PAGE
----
During the morning of 19 December the 501st Parachute Infantry moved east to contact the American forces deployed to protect approaches to the city. German resistance from the town of Neffe stopped the 501st's advance, but American forces in the area were able to consolidate their positions. The U.S. soldiers east of the city faced determined attacks and could not advance their lines against the German onslaught. By 20 December the Americans had fallen back to a defensive perimeter outside Bastogne. As the German divisions pushed west, encircling the city, McAuliffe pulled back his troops to solidify the defenses on the northern and eastern outskirts of Bastogne. The 502d lined up in the north, in the Longchamps area. The 506th took positions between Foy and the Bourcy-Bastogne Railroad. The 501st took its place in the line on the 506th's right, facing east, with its southern flank near Neffe, while the 2d Battalion, 327th GIR, held positions at Marvie.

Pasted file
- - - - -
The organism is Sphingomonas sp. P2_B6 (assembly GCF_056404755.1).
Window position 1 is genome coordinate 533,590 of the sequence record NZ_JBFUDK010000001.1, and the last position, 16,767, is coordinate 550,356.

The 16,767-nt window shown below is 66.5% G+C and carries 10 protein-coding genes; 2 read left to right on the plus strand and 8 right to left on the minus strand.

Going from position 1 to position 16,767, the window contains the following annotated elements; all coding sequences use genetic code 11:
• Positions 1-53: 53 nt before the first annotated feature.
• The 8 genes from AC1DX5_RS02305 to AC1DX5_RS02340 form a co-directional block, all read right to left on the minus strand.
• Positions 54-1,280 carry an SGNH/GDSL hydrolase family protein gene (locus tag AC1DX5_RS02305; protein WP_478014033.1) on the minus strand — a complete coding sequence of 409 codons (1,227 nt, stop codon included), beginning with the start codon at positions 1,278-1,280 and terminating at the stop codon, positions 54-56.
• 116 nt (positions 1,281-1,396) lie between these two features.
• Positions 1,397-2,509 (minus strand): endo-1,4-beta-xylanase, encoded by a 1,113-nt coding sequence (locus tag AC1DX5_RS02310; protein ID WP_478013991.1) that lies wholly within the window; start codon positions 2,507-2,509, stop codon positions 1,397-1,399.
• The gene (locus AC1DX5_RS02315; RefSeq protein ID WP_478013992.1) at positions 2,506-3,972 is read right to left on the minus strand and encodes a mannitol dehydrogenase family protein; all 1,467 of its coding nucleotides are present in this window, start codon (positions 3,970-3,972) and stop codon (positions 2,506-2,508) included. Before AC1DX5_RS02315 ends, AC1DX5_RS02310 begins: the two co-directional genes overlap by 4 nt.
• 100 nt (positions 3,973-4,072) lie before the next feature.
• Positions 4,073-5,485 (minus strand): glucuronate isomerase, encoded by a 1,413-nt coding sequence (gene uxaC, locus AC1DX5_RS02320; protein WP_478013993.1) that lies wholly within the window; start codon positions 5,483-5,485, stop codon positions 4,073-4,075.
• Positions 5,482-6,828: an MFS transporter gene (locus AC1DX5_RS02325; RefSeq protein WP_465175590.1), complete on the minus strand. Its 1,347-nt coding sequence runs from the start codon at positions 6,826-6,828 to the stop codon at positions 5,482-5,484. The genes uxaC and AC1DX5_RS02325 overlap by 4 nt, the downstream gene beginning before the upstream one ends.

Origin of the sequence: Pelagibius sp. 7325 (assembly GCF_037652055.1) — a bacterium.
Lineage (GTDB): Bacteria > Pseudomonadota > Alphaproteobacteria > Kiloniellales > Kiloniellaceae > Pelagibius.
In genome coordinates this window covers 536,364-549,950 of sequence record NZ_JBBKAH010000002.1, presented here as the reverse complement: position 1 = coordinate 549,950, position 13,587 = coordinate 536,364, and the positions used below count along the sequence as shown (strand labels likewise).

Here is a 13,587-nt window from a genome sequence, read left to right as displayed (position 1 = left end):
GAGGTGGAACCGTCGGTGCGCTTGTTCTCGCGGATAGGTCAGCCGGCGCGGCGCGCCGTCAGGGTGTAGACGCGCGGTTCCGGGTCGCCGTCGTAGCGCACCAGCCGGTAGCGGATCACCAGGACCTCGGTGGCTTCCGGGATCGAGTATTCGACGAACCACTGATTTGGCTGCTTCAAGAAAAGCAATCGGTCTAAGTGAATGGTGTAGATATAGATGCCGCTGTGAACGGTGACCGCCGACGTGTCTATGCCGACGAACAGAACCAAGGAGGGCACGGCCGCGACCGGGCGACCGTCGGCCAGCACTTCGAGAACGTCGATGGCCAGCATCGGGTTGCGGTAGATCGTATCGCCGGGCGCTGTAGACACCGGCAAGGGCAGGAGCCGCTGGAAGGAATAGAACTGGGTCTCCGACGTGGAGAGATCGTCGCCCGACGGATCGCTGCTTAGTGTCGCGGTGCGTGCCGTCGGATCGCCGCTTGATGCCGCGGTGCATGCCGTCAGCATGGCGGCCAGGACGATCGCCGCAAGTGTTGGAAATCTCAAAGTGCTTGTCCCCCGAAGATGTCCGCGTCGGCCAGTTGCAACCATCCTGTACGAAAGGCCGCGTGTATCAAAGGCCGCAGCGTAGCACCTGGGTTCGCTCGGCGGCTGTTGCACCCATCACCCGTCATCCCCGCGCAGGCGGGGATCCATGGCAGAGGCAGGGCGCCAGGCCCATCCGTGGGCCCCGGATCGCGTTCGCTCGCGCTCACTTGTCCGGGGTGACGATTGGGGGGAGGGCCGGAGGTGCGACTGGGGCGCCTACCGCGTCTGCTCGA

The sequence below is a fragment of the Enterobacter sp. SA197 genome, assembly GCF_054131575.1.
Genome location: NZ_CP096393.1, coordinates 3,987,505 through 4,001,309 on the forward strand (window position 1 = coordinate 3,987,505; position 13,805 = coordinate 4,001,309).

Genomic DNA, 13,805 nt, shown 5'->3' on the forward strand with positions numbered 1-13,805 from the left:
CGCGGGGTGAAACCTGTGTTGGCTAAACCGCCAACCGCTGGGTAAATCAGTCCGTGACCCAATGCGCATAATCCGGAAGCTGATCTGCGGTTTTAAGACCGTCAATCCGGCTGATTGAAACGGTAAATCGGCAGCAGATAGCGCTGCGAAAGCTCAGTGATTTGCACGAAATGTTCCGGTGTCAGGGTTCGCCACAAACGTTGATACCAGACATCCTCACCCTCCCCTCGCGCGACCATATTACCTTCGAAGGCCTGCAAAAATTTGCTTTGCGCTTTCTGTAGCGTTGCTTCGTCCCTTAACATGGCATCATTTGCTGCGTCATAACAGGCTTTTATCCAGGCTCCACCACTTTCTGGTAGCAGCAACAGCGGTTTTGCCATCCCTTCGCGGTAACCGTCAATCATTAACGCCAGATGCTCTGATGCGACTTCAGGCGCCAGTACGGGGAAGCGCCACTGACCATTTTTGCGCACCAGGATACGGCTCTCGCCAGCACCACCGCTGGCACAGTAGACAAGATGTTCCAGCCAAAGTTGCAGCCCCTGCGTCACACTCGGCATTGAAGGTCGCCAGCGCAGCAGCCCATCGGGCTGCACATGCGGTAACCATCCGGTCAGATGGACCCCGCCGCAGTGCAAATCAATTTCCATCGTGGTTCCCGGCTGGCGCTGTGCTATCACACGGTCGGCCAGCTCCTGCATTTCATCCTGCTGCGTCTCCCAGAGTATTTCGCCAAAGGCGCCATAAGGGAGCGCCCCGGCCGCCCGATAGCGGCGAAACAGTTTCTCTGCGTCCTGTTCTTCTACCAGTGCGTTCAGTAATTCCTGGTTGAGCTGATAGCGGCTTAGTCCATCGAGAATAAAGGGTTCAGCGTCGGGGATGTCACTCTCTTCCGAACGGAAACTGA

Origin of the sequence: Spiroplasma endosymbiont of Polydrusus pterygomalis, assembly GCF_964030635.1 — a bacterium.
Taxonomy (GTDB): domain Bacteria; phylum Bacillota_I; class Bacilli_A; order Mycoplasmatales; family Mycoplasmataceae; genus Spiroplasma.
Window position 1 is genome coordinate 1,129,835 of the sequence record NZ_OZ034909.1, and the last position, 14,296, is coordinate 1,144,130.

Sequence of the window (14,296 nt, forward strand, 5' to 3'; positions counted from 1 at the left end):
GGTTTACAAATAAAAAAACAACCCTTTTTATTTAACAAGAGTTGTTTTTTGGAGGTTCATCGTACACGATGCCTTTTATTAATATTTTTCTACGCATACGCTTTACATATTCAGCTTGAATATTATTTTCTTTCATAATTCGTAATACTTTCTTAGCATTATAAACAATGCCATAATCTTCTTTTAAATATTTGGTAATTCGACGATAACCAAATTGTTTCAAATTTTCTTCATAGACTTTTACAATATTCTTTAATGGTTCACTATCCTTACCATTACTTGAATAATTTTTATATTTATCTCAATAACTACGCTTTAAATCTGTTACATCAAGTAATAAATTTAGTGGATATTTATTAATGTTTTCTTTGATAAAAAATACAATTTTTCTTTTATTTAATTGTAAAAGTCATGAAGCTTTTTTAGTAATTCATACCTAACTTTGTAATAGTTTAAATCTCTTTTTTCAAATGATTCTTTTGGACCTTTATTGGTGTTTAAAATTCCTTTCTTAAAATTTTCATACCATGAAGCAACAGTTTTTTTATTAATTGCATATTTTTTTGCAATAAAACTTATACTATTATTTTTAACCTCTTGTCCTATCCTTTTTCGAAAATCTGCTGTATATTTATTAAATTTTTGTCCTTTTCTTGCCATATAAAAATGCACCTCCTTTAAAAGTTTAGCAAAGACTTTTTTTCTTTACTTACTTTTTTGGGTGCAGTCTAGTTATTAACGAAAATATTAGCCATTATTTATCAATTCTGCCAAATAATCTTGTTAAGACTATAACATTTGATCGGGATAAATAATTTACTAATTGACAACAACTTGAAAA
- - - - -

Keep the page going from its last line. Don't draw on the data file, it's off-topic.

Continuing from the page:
The Germans first attempt to break the defenses at Bastogne came in the 501st's sector at Neffe. The paratroopers, however, held their line against repeated attacks, and the enemy attention eventually turned to another section of the perimeter, further south. On the 21st German soldiers probed the line at Marvie, in the 327th's sector. The enemy penetrated the glider regiment's defenses, which rallied and repelled the assault. After continued skirmishes, four German soldiers approached the 327th's defenses on 22 December carrying a flag of truce. The Germans brought an ultimatum for the Allied commander of Bastogne to surrender within two hours or face annihilation from a massed German artillery bombardment. McAuliffe's now famous response "NUTS!" provided a boost to the sagging morale of the Americans.